In Jackson, Mississippi, around 1936, Johnson sought out H.C. Speir, who ran a general store and doubled as a talent scout. Speir put Johnson in touch with Ernie Oertle, who offered to record the young musician in San Antonio, Texas. The recording session was held on November 23, 1936 in room 414 of the Gunter Hotel in San Antonio, which Brunswick Records had set up to be a temporary recording studio. In the ensuing three-day session, Johnson played sixteen selections, and recorded alternate takes for most of these. Johnson reportedly performed facing the wall, which has been cited as evidence he was a shy man and reserved performer.
In 1937, Johnson traveled to Dallas, Texas, for another recording session in a makeshift studio at the Vitagraph (Warner Brothers) Building, 508 Park Avenue, where Brunswick Record Corporation was located on the third floor. Eleven records from this session would be released within the following year. Johnson did two takes of most of these songs and recordings of those takes survived. Because of this, there is more opportunity to compare different performances of a single song by Johnson than for any other blues performer of his time and place.
The end came at a Saturday-night dance at a juke joint in Three Forks, MS, in August of 1938. Playing with Honeyboy Edwards and Sonny Boy Williamson, Johnson was given a jug of moonshine whiskey laced with either poison or lye, presumably by the husband of a woman the singer had made advances toward. He continued playing into the night until he was too sick to continue, then brought back to a boarding house in Greenwood, some 15 miles away. He lay sick for several days, successfully sweating the poison out of his system, but caught pneumonia as a result and died on August 16th.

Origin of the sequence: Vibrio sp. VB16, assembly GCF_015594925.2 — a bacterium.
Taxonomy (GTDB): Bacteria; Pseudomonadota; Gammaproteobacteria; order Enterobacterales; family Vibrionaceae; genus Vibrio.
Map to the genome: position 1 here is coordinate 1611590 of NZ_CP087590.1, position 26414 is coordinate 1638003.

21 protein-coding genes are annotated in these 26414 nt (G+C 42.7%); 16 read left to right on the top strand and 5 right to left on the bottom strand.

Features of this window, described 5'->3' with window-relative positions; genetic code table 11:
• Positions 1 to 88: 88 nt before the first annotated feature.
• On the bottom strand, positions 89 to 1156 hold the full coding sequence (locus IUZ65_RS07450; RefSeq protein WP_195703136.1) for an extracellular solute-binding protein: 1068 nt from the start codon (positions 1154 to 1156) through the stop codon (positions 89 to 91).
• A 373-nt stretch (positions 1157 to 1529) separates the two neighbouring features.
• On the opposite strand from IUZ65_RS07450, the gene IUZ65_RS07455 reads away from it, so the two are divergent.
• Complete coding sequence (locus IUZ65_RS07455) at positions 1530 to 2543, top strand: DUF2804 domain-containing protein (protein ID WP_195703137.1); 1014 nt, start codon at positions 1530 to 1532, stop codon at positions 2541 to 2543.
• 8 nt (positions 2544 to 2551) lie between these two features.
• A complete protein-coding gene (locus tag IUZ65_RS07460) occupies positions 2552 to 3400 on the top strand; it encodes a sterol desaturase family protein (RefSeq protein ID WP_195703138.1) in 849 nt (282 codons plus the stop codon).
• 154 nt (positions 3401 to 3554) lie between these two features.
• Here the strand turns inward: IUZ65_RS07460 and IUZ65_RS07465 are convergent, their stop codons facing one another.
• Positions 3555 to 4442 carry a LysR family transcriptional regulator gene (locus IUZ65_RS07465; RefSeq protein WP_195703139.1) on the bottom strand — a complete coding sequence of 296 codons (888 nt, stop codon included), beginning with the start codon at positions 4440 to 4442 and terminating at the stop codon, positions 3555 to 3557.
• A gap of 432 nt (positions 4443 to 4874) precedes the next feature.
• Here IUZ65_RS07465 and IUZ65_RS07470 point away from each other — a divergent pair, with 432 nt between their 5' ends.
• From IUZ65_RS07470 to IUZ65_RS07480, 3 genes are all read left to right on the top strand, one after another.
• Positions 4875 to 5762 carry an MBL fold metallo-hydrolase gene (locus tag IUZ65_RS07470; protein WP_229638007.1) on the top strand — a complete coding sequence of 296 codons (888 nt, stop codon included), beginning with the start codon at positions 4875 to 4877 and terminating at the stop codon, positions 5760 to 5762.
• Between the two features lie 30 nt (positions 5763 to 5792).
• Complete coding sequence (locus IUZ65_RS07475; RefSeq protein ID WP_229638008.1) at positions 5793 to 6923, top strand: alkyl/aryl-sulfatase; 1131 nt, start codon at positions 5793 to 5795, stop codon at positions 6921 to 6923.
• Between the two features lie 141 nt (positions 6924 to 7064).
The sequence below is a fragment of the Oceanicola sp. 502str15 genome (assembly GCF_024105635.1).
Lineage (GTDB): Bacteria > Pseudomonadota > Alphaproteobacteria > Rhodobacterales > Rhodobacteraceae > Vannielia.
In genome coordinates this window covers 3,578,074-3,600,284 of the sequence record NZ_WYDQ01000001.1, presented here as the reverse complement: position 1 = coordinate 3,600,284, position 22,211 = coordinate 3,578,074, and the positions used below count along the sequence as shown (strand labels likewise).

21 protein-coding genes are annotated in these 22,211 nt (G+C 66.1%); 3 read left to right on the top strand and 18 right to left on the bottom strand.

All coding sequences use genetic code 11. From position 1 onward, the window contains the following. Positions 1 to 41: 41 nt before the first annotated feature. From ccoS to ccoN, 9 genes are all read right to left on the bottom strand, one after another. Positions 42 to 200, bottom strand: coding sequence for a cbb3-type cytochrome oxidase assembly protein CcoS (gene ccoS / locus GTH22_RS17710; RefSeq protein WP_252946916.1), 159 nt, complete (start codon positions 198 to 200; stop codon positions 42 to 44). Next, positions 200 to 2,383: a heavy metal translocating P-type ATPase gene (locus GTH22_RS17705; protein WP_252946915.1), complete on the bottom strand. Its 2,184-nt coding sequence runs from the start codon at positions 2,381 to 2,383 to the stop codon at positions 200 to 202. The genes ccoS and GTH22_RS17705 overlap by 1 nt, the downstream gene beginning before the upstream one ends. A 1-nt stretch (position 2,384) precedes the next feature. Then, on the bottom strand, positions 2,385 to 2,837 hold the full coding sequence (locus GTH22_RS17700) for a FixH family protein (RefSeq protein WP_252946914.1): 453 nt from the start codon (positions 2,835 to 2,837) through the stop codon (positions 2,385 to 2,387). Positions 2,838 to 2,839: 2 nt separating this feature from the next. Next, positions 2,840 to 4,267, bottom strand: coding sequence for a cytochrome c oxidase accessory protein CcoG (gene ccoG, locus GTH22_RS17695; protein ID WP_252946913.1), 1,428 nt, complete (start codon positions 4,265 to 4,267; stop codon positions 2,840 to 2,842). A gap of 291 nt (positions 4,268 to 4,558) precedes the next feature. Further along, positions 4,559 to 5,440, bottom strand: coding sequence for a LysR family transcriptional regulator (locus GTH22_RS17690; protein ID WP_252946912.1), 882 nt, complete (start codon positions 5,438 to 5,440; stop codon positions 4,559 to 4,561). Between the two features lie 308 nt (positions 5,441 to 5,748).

Research in the 1980s and 1990s strongly suggests Johnson was buried in the graveyard of the Mount Zion Missionary Baptist Church near Morgan City, not far from Greenwood, in an unmarked grave.
A one-ton cenotaph in the shape of an obelisk, listing all of Johnson's song titles, with a central inscription by Peter Guralnick, was placed at this location in 1990, paid for by Columbia Records and numerous smaller contributions made through the Mt. Zion Memorial Fund.
In 1990 a small marker with the epitaph "Resting in the Blues" was placed in the cemetery of Payne Chapel near Quito, by the cemetery's owner. This alleged burial site, in an apparent attempt to strengthen a claim, happens to be located in the center of Richard Johnson's family plot.
More recent research by Stephen LaVere (including statements from Rosie Eskridge, the wife of the supposed gravedigger) indicates that the actual grave site is under a big pecan tree in the cemetery of the Little Zion Church, north of Greenwood along Money Road. Sony Music has placed a marker at this site.
Since his death Johnson's name and likeness has become a cottage growth merchandising industry. Posters, postcards, t-shirts, guitar picks, strings, straps, and polishing cloths -- all bearing either his likeness or signature (taken from his second marriage certificate) -- have become available, making him the ultimate blues commodity with his image being reproduced for profit far more than any contemporary bluesman, dead or alive. Although the man himself (and his contemporaries) could never have imagined it in a million years, the music and the legend both live on